Declaring that fantasy “proper” in the psychoanalytic sense is not so much about content of the fantasy but the “non-existent imagined gaze” observing it. What begins to emerge between the sharpness of Zizek’s writing and the three texts is a set of scaleable ideas. A conceptual form that retracts and expands to describe the political and the personal, and in the form’s negative space express what Zizek calls the “unknown knows” – our ideological frame.
“Historically, the process by which the bourgeoisie became… the politically dominant class was masked by the establishment of an explicit, coded and formally egalitarian juridical framework, made possible by the organization of a parliamentary, representative regime. But the development and generalization of disciplinary mechanisms constituted the other, dark side of these processes.” – Foucault
“If the economic take-off of the West began with the techniques that made possible the accumulation of capital, it might perhaps be said that the methods for administering the accumulation of men made possible a political take-off in relation to the traditional, ritual, costly, violent forms of power, which soon fell into disuse and were superseded by a subtle , calculated technology of subjection. In fact, the two processes – the accumulation of men and the accumulation of capital – cannot of separated…” – Foucault
“…what if “real sex” is nothing but masturbation with a real partner? What if, even if I am doing it with a real partner, what ultimately sustains my enjoyment is not the partner as such, but the secret fantasies that I invest in it?” – Zizek
To tie this together I went back to an old journal of mine to review some notes on Lacan’s notions of the Imaginary, the Symbolic, and the Real. I also found a note to myself that read “life is easier as an autobiography”. In short my chicken scratch notes sketched out an extremely over simplified description of the “Imaginary” being a pre-verbal register whose logic is essentially visual, transitioning through the mirror stage to the “Symbolic”. The Symbolic being a space where the child identifies the ‘mother’ & ‘I’, a separation of self and otherness, through the Oedipal stage to identify the ‘father’ the third symbol opening the child to the larger symbolic field and social order. Lacan views subjectivity as relational, it only comes to play through the principle of difference. “It can only be induced by the activation of a signifying system which exist before the individual and determines his reality.” And finally the “Real” a reality that resists symbolization, as Lacan says “ It is simply history itself”. So, for those heavily invested in Lacan’s ideas this is a poor adaptation, but for my need at the moment it meets the bill.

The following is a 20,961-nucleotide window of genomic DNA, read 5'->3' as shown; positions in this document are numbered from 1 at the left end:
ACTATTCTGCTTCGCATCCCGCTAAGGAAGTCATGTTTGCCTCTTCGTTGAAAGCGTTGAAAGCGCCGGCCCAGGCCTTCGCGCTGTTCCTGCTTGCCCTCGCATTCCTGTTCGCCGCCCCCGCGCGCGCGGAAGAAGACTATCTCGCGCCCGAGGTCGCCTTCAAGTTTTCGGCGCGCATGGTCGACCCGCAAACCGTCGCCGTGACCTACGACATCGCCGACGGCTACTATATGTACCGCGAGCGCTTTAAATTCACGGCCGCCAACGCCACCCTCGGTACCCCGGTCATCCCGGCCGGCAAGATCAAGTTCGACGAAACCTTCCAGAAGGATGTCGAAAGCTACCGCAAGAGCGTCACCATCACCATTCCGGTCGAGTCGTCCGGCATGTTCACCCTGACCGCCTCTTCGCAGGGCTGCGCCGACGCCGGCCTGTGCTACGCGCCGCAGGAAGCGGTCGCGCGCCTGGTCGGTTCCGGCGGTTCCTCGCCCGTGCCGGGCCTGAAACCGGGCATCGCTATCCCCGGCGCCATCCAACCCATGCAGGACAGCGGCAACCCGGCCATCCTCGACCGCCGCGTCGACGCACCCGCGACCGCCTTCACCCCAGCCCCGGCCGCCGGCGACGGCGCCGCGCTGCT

So when we look at Zizek’s claim about all sex being masturbation, we can first reduce the sensational qualities by replacing sex with any moment of desire, the performance of education, coffee with a friend, the holidays with the family. And identify that Zizek is exposing how our sense of expectation not only informs our performance of self and us, but directly mediates it from the ‘Real’ity of the situation.
“What we obtain here is the tragic-comic reversal of the Bentham-Orwellian notion of the Panopticon-society in which we are (potentially) “observed always” and have no place to hide from the omnipresent gaze of the Power: today, anxiety seems to arise from the prospect of NOT being exposed to the Other’s gaze all the time, so that the subject needs the camera’s gaze as a kind of ontological guarantee of his/her being.” – Zizek
“I felt lonely without the camera.” – Jenni
Looking at the Panopticon and the social body’s historical trajectory into a ‘disciplinary society’. Using ‘discipline’ for both its meanings, a strategy for exclusion, and dividing subjectivities of labor. It seems the true exposition is of labor’s mixed relation to the seat of power. That the architecture of societal formation, is like content of the fantasy, and the subject of power, being the imagined gaze. In this rubix cube the ‘signifying system’ which we inherit is the very thing we are struggling through as a lived order, a system of labor and capital, liberation and hegemony, a dance between & through material and psychic borders. I’m left wondering who is really using who?
the following are quotes from Panopticism
The plague as a form, at once real and imaginary, of disorder had as its medical and political correlative discipline.
If it is true that the leper gave rise to rituals of exclusion, which to a certain extent provided the model for the general form of the great Confinement, then the plague gave rise to the disciplinary projects.
The first is that of a pure community, the second that of a disciplined society.
The constant division between the normal and the abnormal, to which every individual is subjected, brings us back to our own time, by applying the binary branding and exile of the leper to quite different objects; the existence of the whole set of techniques and institutions for measuring, supervising and correcting the abnormal brings into play the disciplinary mechanisms to which the fear of the plague gave rise.
The Panopticon is a machine for dissociating the see/bing seen dyad; in the peripheric ring, one is totally seen, without ever seeing; in the central tower, one sees everything without ever being seen.